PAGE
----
I sat down to write a blog post but then realized that I wasn’t sure, exactly, what I wanted to write about.
I’ve finished recapping my Hadrian’s Wall walk, I don’t believe I have much to say about training or packing or preparing for a Camino that I haven’t already said before (well, that’s probably not quite true, but now doesn’t feel like the best time to come up with a new or original post on that topic).
There are still things to be said about my past Camino treks, and general thoughts about these pilgrimages and traveling solo and why I keep walking, but those, too, will have to wait.
And there’s still a lot left to be done with this ‘new’ blog format; kinks to work out, images to resize, figuring out how to add a ‘previous post’ and ‘next post’ button or link at the end of my posts (that’s a big one, and I’ve spent several frustrating hours accomplishing absolutely nothing on that end).
There are my projects, too! My book, which has sort of stalled out but is by no means forgotten or given-up-on. It’s more like… it’s in waiting. I think I needed a little break from the writing, in order to figure out what kind of story I want to be telling. Also, it’s just so hard to write a book and tell a big story and there’s been a lot of stumbling around in the dark over here. So I’m working towards more clarity with it all.
But other projects are (sort of) in the works, too. An e-book, much of which was written this spring. It’s not actually all that much but I liked creating the content: it’s all about ways to deal with the struggles of the sometimes unsettling post-Camino period. It’s about missing the Camino, and how we can hold onto our memories. It’s about how to begin to take a close look at a life that was most likely shaken up and rearranged out on the Camino, and what to do next. Unless I do a lot more with it this summer, it’s going to be a quick read with short chapters and simple tips. But it’s part of a larger idea that’s been percolating up there in my head for months now… and it’s too soon to talk much about it, but I want to deliver something more about this post-Camino time. There are so many resources and conversations about how to prepare for a Camino, but what happens when the Camino ends? Where are these conversations?
All of this is good and exciting: the blog, the book, the e-book and future projects and ideas… but there’s something else on the horizon, something more immediately on the horizon.
And that’s another walk.
It came up quickly, didn’t it? Wasn’t I just walking in England? (I was certainly just writing about it, but even the actual walk doesn’t feel like all too long ago). But in exactly two weeks (and by the grace of God), I’ll be finished walking my first day on the Camino Le Puy.
This means that I leave for my big summer trip in a little less than two weeks, and oh man, how did this happen? A month ago I thought I was in pretty good shape, but inevitably, it happens: time slips away and it’s the end of my school year and I go to Phillies games and take weekend trips and suddenly my summer trip looms, large, before me. Am I ready? I ask this every single time. Have I been walking and hiking enough? (I’m so afraid that the answer, this year, is ‘no’. Maybe my Hadrian’s Wall walk could be considered good training but that was two months ago and other than the 4-mile walks around my neighborhood that I do pretty consistently, I’ve only had a couple good, long training hikes).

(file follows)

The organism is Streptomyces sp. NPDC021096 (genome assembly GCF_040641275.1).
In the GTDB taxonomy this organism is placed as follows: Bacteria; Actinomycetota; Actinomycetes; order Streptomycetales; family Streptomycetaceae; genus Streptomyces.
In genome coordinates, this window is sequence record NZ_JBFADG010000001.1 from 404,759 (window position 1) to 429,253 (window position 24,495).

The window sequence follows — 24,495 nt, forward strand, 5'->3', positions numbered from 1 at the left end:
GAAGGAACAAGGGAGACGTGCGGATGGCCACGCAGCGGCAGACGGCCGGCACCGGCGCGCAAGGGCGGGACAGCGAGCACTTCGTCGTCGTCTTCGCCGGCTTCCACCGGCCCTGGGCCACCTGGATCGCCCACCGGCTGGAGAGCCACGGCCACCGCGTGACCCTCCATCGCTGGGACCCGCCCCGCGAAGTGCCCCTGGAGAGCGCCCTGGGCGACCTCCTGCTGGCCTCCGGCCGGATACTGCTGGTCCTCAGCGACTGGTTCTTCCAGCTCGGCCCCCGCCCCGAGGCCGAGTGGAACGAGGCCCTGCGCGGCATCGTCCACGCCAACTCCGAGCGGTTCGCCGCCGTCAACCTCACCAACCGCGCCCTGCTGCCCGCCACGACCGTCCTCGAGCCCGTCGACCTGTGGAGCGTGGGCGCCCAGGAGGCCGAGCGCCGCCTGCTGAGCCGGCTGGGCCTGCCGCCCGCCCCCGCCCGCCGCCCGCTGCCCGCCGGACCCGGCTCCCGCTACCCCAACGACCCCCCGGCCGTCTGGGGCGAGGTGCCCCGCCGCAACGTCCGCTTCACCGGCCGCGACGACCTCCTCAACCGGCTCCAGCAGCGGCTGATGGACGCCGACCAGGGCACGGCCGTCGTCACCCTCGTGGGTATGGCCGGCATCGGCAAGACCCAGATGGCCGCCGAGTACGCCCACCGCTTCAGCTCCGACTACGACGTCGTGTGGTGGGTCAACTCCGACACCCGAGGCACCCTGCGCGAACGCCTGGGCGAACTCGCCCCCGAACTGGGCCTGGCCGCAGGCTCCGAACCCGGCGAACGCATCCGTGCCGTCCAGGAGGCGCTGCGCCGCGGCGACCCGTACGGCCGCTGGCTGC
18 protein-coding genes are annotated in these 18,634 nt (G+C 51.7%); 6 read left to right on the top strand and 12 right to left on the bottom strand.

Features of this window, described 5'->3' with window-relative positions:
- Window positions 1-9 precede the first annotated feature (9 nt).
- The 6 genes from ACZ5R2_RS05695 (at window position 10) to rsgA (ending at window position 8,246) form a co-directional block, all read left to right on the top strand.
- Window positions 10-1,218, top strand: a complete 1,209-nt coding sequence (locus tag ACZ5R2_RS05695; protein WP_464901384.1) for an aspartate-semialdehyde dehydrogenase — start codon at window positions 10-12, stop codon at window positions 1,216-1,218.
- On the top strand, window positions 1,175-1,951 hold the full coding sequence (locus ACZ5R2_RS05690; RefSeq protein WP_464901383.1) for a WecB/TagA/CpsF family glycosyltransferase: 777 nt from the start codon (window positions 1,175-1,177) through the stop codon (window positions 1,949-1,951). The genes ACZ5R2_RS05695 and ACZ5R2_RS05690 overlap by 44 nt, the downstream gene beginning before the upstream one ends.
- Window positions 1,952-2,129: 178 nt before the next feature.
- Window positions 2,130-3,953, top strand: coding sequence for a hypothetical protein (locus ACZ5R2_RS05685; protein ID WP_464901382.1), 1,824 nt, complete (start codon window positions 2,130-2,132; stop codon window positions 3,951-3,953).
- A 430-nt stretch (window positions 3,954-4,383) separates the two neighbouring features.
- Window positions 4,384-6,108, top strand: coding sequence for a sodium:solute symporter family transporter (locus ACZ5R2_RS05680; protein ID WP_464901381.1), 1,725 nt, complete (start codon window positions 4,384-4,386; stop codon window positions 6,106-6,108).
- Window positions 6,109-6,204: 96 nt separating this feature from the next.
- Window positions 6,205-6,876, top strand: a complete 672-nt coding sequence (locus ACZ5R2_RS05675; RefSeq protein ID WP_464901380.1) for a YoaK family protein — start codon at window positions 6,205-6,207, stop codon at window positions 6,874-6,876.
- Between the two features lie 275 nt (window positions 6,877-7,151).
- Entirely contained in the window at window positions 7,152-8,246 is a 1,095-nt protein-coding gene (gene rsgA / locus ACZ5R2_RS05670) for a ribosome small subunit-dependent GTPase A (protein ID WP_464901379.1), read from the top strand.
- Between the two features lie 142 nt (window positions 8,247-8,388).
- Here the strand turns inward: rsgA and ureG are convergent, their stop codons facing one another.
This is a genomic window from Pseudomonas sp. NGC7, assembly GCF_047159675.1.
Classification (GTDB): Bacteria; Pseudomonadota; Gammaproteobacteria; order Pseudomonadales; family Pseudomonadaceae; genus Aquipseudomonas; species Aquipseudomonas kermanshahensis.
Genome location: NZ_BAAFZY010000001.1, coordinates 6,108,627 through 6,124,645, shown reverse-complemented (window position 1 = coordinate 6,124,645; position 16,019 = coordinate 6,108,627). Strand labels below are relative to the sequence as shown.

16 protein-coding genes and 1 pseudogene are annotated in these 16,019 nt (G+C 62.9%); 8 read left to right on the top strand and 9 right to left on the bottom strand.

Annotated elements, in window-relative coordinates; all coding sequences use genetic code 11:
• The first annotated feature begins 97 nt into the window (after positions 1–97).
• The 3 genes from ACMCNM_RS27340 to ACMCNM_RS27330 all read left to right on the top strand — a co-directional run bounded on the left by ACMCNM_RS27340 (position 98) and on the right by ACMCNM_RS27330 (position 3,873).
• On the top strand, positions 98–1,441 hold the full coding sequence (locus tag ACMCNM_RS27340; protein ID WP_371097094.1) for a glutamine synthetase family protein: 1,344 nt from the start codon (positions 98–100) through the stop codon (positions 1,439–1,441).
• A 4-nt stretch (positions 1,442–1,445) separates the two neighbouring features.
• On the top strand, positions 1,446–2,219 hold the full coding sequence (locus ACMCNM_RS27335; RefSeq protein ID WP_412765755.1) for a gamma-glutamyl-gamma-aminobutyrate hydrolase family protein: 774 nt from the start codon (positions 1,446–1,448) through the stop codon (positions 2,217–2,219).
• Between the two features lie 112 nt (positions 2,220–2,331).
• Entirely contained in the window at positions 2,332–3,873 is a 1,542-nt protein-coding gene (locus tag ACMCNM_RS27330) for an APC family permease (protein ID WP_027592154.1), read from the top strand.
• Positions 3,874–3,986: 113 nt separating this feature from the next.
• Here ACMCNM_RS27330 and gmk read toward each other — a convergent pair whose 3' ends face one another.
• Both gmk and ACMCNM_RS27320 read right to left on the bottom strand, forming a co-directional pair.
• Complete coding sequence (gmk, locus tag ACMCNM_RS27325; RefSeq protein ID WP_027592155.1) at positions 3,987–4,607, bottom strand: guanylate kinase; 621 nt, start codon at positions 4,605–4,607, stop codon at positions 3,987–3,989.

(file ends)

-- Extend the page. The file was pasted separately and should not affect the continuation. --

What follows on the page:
And as always, there’s the mental/emotional/personal part of these travels. I’m returning for yet another Camino, my fourth in as many years. This will only be a partial Camino, two weeks on a route in France, but it’s still a Camino. I’ll be sharing the very beginning of the walk with my cousin, so, like the Hadrian’s Wall trip, this walk won’t be totally solo. But we’ll only be walking together for the first 3 days and afterwards I’ll be on my own, so I already know that the walk is going to have several different components for me. Some of it will be shared and some of it will be solo, but will I crave more time in the company of other pilgrims? Will I want to carry on by myself? Will I only meet French pilgrims and therefore be forced to speak in French?? (a thought that sort of terrifies me, even though part of the appeal of a walk in France was that I would be able to have an easier time with communication. Plus I love France).
After my walk is a return to La Muse, my writer’s retreat. In many ways it feels like I was just there. I know that there’s been a solid 10 months since I returned from my last trip to Europe, and life happened in the meantime, but I also feel like I’m continuing the retreat I started last year. Some of the same Musers will be returning with me: I have four sort of ‘built in’ friends this time around, and I’m hoping that this sense of continuity will help me jump right in and get down to work. That, and also go out and roam around the mountains; relax, recharge, and become re-inspired.
A week in Paris rounds out the summer, and there’s the possibility of reconnecting there with a few friends I’ve made on these summer adventures, as well as more time to follow my whims: wander and write and drink coffee.
So this year, it feels like there might be a good and welcome balance to my travels. In the past, these have been very solo trips: I take off totally on my own, and the only connections I find are the ones that I have to make. But this time around, each piece of my trip includes some kind of already-established connection, and this feels good to me. I’ll certainly be doing my own thing and having my own adventures, but sharing this part of my life feels appealing, too.
The next time I check in will most likely be from France. As ever, I hope to blog while I walk (and we’ll see how well I keep up with the posts ‘in real time’).
So here’s to summer: to long warm days, to freedom in all shapes and forms, to adventure. Let’s all go out and have an adventure.